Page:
Ann still lay there on her back; a pockmark in the sand nearby showed where the pistol ball had struck - she wasn't hurt - but she was whining impatiently and hitching up her hips and gnawing on the ragged hem of her dress, and Shandy wanted only to kill whoever had interrupted them and then return to her.
Jim Bonny stood on the other side of her, and he tossed the spent pistol away and raised a hand; Shandy felt the sudden heat in the air around him and flicked his right hand in a quick counter-and-return gesture, then bit his tongue to get blood and spat toward Bonny to give the return more power.
Bonny's hair started to smolder and smoke, but he grabbed a ball of braided fur at his belt, and the heat was dispelled. "Mate Care-For lookin' out for me, you bastard," Bonny whispered. "He and I gonna render you unfit for wife-stealin'."
Too impatient and breathless to be afraid, Shandy snapped his fingers and pointed two of them at Bonny; but Bonny's hand was still on the fur-ball and the attack rebounded, knocking Shandy over and doubling him up with terrible cramps. Bonny took the opportunity to give his wife a kick in the shoulder and to speak a quick rhyme at Shandy.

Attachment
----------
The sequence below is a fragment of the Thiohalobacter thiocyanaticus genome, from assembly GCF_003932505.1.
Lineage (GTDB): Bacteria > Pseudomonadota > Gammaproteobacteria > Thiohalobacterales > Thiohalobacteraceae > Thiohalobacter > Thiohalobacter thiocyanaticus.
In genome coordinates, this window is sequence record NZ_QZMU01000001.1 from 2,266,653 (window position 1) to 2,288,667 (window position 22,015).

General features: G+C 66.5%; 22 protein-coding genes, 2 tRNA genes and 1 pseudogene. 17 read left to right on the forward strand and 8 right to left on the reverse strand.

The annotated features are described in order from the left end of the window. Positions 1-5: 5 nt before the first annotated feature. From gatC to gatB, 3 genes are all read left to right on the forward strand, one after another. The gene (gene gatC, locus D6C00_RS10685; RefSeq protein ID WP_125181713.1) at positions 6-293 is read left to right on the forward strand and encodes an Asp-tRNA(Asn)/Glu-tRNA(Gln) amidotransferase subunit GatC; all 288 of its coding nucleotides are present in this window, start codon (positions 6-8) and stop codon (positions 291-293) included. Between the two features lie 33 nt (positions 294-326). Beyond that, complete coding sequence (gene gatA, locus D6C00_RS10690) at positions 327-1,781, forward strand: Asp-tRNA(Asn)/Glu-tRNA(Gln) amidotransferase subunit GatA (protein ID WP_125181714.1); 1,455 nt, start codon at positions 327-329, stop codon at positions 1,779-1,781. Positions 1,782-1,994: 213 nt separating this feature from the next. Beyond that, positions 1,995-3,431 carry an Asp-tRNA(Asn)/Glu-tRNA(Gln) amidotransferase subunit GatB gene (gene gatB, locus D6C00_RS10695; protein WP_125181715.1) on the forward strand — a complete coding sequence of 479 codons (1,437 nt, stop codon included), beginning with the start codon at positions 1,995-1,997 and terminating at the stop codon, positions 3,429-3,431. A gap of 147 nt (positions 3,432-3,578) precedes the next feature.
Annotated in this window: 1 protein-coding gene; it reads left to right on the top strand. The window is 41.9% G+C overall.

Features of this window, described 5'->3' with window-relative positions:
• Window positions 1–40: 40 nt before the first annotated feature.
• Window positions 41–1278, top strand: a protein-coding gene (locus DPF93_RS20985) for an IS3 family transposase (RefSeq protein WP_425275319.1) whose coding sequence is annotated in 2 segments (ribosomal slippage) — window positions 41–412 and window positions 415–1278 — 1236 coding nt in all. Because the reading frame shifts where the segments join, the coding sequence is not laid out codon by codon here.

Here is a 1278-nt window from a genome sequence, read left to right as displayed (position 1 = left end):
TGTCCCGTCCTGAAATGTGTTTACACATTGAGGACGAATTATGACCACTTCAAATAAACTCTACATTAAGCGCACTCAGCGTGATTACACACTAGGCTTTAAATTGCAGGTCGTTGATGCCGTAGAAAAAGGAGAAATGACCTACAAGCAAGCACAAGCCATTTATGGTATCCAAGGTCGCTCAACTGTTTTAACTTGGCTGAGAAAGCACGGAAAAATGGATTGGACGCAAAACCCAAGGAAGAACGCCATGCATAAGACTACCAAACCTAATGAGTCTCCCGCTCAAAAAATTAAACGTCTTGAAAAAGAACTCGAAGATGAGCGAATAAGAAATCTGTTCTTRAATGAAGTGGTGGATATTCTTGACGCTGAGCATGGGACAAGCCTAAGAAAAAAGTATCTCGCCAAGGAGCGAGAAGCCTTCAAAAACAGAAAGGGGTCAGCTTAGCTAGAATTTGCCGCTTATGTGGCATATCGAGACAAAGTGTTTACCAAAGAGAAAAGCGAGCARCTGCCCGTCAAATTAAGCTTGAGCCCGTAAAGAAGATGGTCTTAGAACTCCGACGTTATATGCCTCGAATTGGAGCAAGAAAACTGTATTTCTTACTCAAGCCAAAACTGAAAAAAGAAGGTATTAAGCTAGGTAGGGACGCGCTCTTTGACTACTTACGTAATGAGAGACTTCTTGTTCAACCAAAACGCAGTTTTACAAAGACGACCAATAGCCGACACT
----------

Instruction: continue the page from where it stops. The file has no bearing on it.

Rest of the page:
Blood burst from Shandy's ears and nose, and rationally he knew that he was out-classed here, and should try to flee or yell for help; but he wanted Ann - wanted, in fact, to take her with Jim Bonny's blood hot on his hands ...
But with Mate Care-For protecting Bonny there didn't seem to be much he could do. He hunched up onto his knees and whistled a blindness at Bonny, but despite his best parries it too bounced back upon him, and while Shandy was blind Bonny sent a spastic fit at him.
Shandy collapsed, jiggling and hooting helplessly on the sand like the caller at a Saint Vitus' Day dance, and he heard Bonny kick his wife again and then step over her to get at him.
Shandy knew that it was too late now to try to run or call for help) - he was going to die, here and now, if he didn't think of something, and - more unbearable than the thought of death - Jim Bonny would be the one who would kneel between Ann's thighs; and at this point she would probably neither notice the difference nor care.